Ayurvedic experts instruct you to roll a leaf around your index finger and massage your gums and teeth in small circular motions. Your teeth will feel clean and your gums will gently tingle.
It has been used for centuries in Peru as a remedy for coughs, colds and the flu. Make a tea from bruised fresh leaves by adding one tablespoon to a cup of hot water and let it steep for ten minutes.
After pirates brought the herb to England in the 16th century, herbalists called it “Indian cress” and used it to treat scurvy and digestive problems.
Fresh leaves contain a natural antibiotic that is effective with respiratory ailments. Herbalists recommend eating three fresh leaves three times a day. Or make the tea that dates back to Peru before the New World was discovered and drink three times/day.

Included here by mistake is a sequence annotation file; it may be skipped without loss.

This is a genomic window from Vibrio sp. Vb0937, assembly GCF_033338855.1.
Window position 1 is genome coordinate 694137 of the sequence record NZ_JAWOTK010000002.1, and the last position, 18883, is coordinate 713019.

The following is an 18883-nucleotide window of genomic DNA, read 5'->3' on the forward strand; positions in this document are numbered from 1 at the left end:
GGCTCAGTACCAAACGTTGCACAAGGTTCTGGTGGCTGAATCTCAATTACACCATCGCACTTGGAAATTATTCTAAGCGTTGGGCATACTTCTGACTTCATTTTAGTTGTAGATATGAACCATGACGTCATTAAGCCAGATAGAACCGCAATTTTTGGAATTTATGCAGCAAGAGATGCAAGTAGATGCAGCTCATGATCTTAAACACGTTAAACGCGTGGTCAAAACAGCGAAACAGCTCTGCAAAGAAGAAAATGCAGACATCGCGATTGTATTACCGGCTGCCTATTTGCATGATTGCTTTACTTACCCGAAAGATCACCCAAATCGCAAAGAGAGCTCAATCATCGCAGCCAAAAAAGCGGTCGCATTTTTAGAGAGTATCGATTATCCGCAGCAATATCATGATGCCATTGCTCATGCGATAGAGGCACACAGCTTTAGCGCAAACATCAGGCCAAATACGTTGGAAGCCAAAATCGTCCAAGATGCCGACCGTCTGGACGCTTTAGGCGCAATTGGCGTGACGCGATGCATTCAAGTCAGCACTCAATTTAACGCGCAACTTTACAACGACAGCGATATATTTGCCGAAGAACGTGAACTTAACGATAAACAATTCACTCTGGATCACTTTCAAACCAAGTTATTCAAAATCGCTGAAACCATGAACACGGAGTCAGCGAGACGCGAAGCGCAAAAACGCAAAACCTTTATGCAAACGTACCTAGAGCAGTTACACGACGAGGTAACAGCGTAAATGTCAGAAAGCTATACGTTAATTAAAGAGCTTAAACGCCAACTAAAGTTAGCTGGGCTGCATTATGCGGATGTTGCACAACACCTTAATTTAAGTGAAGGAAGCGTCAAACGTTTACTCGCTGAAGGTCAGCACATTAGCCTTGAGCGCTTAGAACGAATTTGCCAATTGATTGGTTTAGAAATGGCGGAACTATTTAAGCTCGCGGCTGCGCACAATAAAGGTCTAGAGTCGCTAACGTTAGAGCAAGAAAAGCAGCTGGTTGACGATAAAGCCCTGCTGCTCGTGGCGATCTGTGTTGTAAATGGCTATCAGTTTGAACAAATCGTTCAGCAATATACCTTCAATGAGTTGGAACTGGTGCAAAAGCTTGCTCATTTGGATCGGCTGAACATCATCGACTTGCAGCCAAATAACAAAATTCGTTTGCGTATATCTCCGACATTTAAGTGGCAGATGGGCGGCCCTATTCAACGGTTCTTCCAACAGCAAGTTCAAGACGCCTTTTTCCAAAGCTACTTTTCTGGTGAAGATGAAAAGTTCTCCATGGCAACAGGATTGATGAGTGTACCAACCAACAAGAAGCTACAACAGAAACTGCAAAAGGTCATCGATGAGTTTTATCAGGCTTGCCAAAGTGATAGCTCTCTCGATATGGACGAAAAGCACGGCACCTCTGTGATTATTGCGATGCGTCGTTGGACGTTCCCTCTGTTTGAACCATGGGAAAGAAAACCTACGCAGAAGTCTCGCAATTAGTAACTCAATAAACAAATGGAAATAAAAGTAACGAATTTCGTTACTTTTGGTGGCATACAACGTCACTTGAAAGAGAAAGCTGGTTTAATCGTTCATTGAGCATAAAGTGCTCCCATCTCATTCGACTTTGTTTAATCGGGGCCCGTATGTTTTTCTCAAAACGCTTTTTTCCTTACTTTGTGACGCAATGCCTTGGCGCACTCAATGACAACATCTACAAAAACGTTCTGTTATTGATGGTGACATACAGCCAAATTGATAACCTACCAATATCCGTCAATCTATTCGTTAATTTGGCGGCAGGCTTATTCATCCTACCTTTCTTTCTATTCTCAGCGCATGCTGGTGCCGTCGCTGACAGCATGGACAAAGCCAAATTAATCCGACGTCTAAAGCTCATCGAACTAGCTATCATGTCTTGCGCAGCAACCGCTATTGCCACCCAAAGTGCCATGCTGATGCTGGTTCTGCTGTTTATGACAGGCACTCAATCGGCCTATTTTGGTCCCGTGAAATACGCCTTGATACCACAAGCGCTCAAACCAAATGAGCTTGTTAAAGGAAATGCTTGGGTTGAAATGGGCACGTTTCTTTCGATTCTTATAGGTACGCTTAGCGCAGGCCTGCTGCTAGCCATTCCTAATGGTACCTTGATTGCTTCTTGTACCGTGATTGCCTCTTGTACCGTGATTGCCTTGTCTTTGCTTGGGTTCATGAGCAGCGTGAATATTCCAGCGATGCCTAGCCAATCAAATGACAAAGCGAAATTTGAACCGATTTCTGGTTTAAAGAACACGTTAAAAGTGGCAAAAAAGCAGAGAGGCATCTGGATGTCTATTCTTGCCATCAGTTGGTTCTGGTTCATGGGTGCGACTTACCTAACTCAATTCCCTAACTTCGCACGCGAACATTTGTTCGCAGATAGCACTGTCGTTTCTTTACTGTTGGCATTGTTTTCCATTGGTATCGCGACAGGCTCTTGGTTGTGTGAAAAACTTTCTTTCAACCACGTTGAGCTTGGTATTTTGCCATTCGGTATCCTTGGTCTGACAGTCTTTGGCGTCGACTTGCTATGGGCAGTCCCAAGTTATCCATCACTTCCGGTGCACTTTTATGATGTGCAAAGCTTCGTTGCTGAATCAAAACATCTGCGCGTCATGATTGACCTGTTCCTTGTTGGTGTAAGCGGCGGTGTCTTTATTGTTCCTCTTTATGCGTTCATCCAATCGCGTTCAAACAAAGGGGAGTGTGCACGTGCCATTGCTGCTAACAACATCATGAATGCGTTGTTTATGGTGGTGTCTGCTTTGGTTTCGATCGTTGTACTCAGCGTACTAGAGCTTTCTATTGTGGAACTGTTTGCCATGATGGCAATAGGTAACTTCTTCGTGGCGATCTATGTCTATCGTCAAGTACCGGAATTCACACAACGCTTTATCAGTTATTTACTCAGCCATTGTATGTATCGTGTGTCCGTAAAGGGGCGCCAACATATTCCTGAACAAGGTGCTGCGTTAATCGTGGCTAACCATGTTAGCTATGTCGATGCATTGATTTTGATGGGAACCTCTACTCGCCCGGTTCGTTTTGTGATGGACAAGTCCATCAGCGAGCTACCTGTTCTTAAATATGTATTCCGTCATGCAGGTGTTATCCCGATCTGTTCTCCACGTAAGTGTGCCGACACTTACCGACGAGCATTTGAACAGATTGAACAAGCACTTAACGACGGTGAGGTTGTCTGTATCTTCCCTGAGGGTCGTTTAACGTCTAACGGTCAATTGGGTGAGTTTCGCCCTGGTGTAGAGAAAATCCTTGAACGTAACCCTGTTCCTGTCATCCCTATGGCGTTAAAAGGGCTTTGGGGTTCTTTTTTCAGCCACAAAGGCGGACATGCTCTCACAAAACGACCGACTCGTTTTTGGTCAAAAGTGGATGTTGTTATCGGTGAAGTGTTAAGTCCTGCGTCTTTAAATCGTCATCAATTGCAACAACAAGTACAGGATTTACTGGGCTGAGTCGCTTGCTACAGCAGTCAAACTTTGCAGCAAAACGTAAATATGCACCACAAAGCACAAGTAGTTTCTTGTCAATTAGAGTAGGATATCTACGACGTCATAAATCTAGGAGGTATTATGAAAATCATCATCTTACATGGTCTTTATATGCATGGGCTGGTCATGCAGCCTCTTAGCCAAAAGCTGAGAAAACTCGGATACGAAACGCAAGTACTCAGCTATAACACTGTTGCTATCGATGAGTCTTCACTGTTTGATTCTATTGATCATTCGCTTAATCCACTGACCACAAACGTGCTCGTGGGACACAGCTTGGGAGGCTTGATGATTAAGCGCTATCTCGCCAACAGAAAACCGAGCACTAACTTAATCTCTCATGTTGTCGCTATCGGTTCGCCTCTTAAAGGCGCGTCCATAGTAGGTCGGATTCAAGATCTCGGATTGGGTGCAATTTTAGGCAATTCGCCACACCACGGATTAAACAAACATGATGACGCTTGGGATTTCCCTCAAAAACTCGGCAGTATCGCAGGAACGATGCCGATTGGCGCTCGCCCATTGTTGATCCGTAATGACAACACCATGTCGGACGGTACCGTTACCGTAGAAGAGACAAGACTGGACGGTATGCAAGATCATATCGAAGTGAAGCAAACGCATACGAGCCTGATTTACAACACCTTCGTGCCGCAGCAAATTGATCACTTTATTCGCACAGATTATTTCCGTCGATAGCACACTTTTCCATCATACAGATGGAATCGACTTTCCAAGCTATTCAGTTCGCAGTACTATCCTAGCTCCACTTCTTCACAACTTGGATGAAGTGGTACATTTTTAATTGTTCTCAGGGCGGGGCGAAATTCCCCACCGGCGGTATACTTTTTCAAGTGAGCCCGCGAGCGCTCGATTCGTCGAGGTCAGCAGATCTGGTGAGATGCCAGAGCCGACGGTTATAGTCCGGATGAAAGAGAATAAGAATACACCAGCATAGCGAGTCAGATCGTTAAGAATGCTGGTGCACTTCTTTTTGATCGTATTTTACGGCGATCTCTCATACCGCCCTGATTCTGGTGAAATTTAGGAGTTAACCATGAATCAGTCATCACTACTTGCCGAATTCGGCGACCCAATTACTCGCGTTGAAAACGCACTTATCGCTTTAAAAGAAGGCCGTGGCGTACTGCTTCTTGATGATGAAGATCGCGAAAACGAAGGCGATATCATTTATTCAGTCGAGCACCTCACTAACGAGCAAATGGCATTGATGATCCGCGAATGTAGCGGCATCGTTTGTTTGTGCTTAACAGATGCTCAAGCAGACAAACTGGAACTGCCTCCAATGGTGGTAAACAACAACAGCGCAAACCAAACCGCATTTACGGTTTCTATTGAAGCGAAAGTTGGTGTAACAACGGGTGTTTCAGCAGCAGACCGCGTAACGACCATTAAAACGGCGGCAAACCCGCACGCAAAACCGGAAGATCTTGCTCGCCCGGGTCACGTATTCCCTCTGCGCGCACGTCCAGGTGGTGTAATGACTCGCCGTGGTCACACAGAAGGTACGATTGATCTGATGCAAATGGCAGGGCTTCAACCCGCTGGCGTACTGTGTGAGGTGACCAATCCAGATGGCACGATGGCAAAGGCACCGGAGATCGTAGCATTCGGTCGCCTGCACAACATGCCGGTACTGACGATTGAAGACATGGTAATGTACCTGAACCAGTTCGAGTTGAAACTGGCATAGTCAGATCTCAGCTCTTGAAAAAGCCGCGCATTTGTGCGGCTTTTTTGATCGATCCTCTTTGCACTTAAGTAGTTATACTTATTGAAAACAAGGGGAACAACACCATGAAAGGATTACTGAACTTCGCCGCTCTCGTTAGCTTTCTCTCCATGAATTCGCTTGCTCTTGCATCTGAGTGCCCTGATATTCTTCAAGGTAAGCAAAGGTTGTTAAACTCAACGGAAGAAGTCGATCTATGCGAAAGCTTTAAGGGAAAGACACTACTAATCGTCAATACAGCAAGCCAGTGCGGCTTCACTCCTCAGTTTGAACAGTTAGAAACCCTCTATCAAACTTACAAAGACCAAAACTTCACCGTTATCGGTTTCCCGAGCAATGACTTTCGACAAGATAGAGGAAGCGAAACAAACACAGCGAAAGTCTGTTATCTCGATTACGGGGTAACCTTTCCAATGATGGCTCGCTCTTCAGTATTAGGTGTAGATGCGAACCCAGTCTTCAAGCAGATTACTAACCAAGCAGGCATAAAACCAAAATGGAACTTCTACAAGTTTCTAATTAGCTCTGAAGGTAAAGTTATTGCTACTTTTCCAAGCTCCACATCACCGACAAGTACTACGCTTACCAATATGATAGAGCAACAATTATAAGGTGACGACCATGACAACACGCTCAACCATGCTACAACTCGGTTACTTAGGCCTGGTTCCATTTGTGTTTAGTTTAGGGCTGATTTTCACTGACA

I enjoy the leaves and flowers, chopped up in salads or sprinkled on soups or sautéed veggies before serving. It’s a stunning and peppery garnish. You can use it like watercress so if a dish calls for it, just substitute.
Nasturtiums demand lots of sun and do well in poor soil. Perfect for those dead zones in your garden. They trail, spread and cascade beautifully too. They hate, hate, hate to be transplanted. Always buy the seed and just stick the seed under the dirt with your finger. Easy Peasy.
After awhile (like late summer), they become diseased with mildew, black spots or aphids. I just yank them out and the following year they come back due to allowing flowers to reseed.